Inyathelo in the Headlines

Juggling to improve lives - 08 April 2015 -

We lead by example and are proving that while we may be employed and have our own lives, we are still able to make a positive impact --Kgomotso Mokoena

by Aurelia Mbokazi

Co-founder and CEO of Spread Luv, Kgomotso Mokoena, is living proof that it is possible to make a positive impact in society while still chasing your own career ambitions

Six years ago, a group of friends and young professionals decided to pay it forward, and that marked the birth of Spread Luv, a non-profit organisation that hosts unconventional career expos at township high schools in Gauteng.

Led by Mokoena, as a co-founder and CEO, they soon found that to be taken seriously and make a real impact, they had to run the organisation like a professional body – and that meant making sacrifices.

Nurturing their own careers and staying in full-time employment was part of the strategy for the founders of Spread Luv, which depends on fundraising to collect money for their various progammes.

“As directors of Spread Luv, we are all in full-time employment and don’t have full-time office staff except for a social media intern. Being in full-time employment is also a strategy that we use when we recruit professionals to put aside a few hours a month and attend school expos that change young people’s lives. We lead by example and are proving that while we may be employed and have our own lives, we are still able to make a positive impact and speak to young people about our careers with the aim of positively influencing them. When our volunteers learn that we work full time in the corporate world and also run Spread Luv, it gives them a new perspective,” she explains.

Over the past five years, Spread Luv has been operating during lunch breaks, in the evenings and on weekends, mainly via WhatsApp, emails and various meetings. However, it wasn’t always easy. With a budding law career as an associate attorney specialising in labour and media law at Cheadle Thompson Haysom Inc, Mokoena needed to put in long hours to attend work meetings and still had to make extra time to attend to Spread Luv’s business. As CEO, herrole includes coordinating career days at schools, building partnerships with corporations as well as raising funds.

“There were times when I’d run out of my work meetings to the bathroom to respond to urgent Spread Luv matters. When I got home, the evenings – between 8pm and 11pm were fully dedicated to running Spread Luv from my laptop and I loved every moment. It’s been truly fulfilling. I work with a great team and everyone is on board and tries their best to make it work,” she explains.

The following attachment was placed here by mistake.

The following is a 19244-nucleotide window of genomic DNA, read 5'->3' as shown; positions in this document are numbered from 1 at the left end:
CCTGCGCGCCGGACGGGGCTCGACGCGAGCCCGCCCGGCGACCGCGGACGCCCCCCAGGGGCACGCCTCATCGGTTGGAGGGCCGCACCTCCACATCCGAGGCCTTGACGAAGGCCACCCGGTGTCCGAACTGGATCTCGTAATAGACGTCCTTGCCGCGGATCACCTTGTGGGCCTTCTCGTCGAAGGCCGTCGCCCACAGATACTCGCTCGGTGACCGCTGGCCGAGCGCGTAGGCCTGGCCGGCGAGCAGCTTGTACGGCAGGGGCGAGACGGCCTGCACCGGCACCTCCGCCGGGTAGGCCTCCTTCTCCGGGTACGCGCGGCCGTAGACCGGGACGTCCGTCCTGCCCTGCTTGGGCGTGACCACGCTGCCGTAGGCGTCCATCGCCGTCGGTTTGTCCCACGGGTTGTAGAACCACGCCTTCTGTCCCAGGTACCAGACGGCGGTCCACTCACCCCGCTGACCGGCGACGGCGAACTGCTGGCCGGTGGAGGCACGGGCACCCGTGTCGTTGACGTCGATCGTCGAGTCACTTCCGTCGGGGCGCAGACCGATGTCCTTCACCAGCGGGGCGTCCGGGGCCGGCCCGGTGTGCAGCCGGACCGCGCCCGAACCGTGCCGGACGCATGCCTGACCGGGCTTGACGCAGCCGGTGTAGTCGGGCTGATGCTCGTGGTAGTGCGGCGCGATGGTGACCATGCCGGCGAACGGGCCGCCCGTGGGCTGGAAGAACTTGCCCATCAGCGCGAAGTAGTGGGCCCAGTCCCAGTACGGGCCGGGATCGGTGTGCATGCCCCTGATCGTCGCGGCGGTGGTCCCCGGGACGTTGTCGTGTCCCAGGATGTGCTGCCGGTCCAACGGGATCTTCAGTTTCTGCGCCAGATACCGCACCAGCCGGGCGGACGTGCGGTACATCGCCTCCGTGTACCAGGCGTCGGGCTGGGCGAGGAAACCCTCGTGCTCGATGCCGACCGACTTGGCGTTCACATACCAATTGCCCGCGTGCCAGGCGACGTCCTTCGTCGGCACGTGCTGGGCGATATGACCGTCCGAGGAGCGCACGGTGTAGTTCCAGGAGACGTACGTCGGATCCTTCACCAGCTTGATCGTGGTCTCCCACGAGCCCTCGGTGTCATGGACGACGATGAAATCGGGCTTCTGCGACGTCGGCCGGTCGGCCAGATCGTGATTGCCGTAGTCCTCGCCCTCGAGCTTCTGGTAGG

Despite all the good intentions, the early days of the organisation were mired with challenges, and the team had to constantly revisit their strategies in order to make a success of what they had started.

“We experienced a lot of teething problems, that’s why it took so long for us to grow. In the beginning we were also very disorganised and were running helter skelter, which put people off. We didn’t know what kind of business to register and how to get started, but we’ve slowly found our footing over the years. We worked hard on our processes to ensure that we attract more volunteers who add value to the career days we host,” says Mokoena.

To further empower herself for her role at Spread Luv, Mokoena enrolled for the year-long Social Entrepreneur programme at the Gordon Institute of Business Science last year and also made career changes at the beginning of the year.

“As the organisation grew, I wanted a job that would be more flexible and allow me more time to run Spread Luv full-time. Being a lecturer gives me that flexibility and the university is very excited about Spread Luv. It’s a win-win situation for all of us, and mostly the kids,” she explains.

Her adjustments paid off, earning her the Inyathelo Award for Youth Philanthropy in 2014.

To coincide with her new academic career, the organisation is currently piloting a project called Conversations at Wits University, which interrogates the high drop-out rate of university students.

“The Conversations project is not focused on academics or career guidance, but rather we are trying to get a grip on social issues that lead to students dropping out of university. The university graduation rate is 15% and this is not because these students aren’t smart, but somehow life catches up with them and we are trying to find out what kind of support system they require at that level, and how can we assist them,” explains Mokoena.

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